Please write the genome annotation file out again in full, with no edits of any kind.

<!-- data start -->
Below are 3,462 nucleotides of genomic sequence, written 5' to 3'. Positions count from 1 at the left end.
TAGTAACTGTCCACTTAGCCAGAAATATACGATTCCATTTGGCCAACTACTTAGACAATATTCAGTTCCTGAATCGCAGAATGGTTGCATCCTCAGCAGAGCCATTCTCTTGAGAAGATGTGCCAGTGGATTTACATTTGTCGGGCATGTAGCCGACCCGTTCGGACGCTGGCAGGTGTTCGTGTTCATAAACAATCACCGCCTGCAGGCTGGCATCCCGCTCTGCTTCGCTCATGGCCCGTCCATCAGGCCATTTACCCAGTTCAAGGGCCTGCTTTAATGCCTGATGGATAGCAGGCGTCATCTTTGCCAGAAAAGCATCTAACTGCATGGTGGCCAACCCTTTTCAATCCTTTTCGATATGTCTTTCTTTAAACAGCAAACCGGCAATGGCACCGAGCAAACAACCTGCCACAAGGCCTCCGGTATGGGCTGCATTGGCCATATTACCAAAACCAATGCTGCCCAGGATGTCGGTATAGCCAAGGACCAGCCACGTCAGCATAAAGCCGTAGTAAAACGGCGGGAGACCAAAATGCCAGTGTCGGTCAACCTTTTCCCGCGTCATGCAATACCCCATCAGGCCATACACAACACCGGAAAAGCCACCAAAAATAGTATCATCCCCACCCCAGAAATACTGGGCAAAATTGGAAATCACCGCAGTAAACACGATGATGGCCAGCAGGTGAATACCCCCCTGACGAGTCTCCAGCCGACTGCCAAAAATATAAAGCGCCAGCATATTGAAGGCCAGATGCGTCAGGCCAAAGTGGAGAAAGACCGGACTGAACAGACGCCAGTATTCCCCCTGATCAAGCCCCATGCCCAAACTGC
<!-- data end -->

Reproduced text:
Below are 3,462 nucleotides of genomic sequence, written 5' to 3'. Positions count from 1 at the left end.
TAGTAACTGTCCACTTAGCCAGAAATATACGATTCCATTTGGCCAACTACTTAGACAATATTCAGTTCCTGAATCGCAGAATGGTTGCATCCTCAGCAGAGCCATTCTCTTGAGAAGATGTGCCAGTGGATTTACATTTGTCGGGCATGTAGCCGACCCGTTCGGACGCTGGCAGGTGTTCGTGTTCATAAACAATCACCGCCTGCAGGCTGGCATCCCGCTCTGCTTCGCTCATGGCCCGTCCATCAGGCCATTTACCCAGTTCAAGGGCCTGCTTTAATGCCTGATGGATAGCAGGCGTCATCTTTGCCAGAAAAGCATCTAACTGCATGGTGGCCAACCCTTTTCAATCCTTTTCGATATGTCTTTCTTTAAACAGCAAACCGGCAATGGCACCGAGCAAACAACCTGCCACAAGGCCTCCGGTATGGGCTGCATTGGCCATATTACCAAAACCAATGCTGCCCAGGATGTCGGTATAGCCAAGGACCAGCCACGTCAGCATAAAGCCGTAGTAAAACGGCGGGAGACCAAAATGCCAGTGTCGGTCAACCTTTTCCCGCGTCATGCAATACCCCATCAGGCCATACACAACACCGGAAAAGCCACCAAAAATAGTATCATCCCCACCCCAGAAATACTGGGCAAAATTGGAAATCACCGCAGTAAACACGATGATGGCCAGCAGGTGAATACCCCCCTGACGAGTCTCCAGCCGACTGCCAAAAATATAAAGCGCCAGCATATTGAAGGCCAGATGCGTCAGGCCAAAGTGGAGAAAGACCGGACTGAACAGACGCCAGTATTCCCCCTGATCAAGCCCCATGCCCAAACTGC